Last updated on September 30, 2019
The earliest evidence of human life around present-day Manila is the nearby Angono Petroglyphs, dated to around 3000 BC. Negritos, the aboriginal inhabitants of the Philippines, lived across the island of Luzon, where Manila is located, before the Malayo-Polynesians migrated in and assimilated them.
Manila was an active trade partner with the Song and Yuan dynasties. The polity of Tondo flourished during the latter half of the Ming dynasty as a result of direct trade relations with China. The Tondo district was the traditional capital of the empire, and its rulers were sovereign kings, not mere chieftains. Tondo was christened under the Chinese characters for “Eastern Totality (All)” or “東都” due to its location east of China. The kings of Tondo were addressed variously as panginuan in Maranao or panginoón in Tagalog (“lords”); anák banwa (“son of heaven”); or lakandula (“lord of the palace”). The Emperor of China considered the Lakans—the rulers of ancient Manila—”王”, or kings.
In the 13th century, Manila consisted of a fortified settlement and trading quarter on the shore of the Pasig River. It was then settled by the Indianized empire of Majapahit, as recorded in the epic eulogy poem “Nagarakretagama”, which described the area’s conquest by Maharaja Hayam Wuruk. Selurong (षेलुरोङ्), a historical name for Manila, is listed in Canto 14 alongside Sulot, which is now Sulu, and Kalka. Selurong (Manila) together with Sulot (Sulu) was able to regain independence afterwards and Sulu even attacked and looted the Majapahit province of Po-ni (Brunei) in retribution. During the year 1405, Manila was attacked by a Chinese invasion force commanded by Zheng He who wanted to incorporate Luzon into the Ming Empire. The Imperial attack devastated the city but the attack was repulsed by an alliance of local kingdoms. The invaders were forced to settle farther away at Pangasinan where they made the kingdom of Caboloan a vassal-state and a colony of the dynasty. It was an act of generosity and solidarity of the people of Pangasinan with the people of China, since even though they descend from Warrior-Princess Urduja whom Ibn Battuta stated was a powerful rival of even the whole Mongol Empire, yet, the people of Pangasinan paid tribute to the Ming Dynasty which was formed to fight off and rebel against the injustices and genocides of their predecessors, the Mongol-lead Yuan dynasty.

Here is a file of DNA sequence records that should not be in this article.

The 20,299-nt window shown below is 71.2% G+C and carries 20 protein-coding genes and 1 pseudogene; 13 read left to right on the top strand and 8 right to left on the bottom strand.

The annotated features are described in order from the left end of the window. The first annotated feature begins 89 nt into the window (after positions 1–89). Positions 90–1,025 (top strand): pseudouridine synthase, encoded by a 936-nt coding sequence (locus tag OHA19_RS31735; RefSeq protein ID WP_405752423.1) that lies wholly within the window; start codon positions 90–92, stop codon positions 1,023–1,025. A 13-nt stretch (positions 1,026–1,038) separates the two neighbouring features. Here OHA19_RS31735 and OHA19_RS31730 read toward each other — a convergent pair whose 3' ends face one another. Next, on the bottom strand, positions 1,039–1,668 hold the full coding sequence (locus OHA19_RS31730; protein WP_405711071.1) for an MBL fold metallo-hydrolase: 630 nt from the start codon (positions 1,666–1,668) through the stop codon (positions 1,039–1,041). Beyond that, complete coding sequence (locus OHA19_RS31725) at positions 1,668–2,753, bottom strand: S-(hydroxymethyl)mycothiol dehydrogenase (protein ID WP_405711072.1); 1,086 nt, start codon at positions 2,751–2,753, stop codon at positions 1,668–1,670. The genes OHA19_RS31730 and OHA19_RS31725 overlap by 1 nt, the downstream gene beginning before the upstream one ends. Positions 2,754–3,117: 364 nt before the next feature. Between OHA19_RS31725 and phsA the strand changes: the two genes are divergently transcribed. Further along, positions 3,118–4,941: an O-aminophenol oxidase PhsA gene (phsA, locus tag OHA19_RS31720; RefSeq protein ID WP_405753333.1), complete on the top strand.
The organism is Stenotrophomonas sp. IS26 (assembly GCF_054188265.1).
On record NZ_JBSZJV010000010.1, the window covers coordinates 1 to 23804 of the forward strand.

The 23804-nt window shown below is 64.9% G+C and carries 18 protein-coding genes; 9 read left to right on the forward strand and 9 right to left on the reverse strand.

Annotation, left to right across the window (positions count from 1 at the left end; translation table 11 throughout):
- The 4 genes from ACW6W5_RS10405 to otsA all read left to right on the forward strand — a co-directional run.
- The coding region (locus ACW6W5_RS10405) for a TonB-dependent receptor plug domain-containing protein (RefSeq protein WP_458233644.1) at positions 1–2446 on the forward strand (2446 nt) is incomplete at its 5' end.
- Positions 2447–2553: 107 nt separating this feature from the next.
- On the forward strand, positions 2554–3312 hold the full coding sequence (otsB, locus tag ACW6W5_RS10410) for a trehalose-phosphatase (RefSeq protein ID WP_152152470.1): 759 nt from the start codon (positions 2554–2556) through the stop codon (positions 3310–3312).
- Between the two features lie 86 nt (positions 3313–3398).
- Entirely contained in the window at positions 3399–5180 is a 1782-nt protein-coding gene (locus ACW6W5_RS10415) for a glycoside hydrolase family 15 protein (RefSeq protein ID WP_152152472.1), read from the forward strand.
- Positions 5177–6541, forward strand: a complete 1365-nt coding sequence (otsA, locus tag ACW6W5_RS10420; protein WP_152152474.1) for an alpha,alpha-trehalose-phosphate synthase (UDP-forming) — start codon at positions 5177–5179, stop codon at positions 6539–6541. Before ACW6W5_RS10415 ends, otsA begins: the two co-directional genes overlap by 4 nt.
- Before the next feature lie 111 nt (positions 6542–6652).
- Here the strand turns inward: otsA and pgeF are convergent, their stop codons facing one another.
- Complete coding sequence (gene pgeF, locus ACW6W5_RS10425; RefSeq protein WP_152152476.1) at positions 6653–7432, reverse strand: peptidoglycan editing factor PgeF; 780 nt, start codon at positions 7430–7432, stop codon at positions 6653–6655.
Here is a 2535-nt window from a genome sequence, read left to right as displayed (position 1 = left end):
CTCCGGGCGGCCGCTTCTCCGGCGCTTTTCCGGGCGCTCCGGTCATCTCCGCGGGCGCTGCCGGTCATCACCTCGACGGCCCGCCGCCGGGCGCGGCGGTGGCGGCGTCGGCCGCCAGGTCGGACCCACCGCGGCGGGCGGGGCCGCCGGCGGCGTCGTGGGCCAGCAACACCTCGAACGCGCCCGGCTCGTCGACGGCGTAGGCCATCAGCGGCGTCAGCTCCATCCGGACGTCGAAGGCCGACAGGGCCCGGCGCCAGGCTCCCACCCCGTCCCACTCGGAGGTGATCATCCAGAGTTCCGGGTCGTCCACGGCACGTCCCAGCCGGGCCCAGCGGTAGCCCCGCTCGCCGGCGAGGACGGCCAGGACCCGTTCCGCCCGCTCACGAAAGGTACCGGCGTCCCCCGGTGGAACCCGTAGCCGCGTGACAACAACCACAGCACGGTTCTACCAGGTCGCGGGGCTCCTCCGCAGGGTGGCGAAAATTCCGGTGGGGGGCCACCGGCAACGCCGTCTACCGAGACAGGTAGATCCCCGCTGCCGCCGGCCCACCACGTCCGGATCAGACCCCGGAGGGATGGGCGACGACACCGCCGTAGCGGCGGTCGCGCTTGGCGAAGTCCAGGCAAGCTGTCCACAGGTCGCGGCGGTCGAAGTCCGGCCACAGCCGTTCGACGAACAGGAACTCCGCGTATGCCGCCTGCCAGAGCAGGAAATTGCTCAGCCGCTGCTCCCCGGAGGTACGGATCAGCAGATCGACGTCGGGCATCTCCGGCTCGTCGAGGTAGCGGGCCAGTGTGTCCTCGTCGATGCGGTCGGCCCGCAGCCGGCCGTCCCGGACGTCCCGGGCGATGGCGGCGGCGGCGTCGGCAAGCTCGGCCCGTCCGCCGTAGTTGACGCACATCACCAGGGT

During the reign of the Arab Emir, Sharif Ali’s descendant, Sultan Bolkiah, from 1485 to 1521, the Sultanate of Brunei which had seceded from Hindu Majapahit and became a Muslim, had invaded the area. The Bruneians wanted to take advantage of Tondo’s strategic position in trade with China and Indonesia and thus attacked its environs and established the Muslim Rajahnate of Maynilà (كوتا سلودوڠ; Kota Seludong). The rajahnate was ruled under and gave yearly tribute to the Sultanate of Brunei as a satellite state. It created a new dynasty under the local leader, who accepted Islam and became Rajah Salalila or Sulaiman I. He established a trading challenge to the already rich House of Lakan Dula in Tondo. Islam was further strengthened by the arrival of Muslim traders from the Middle East and Southeast Asia.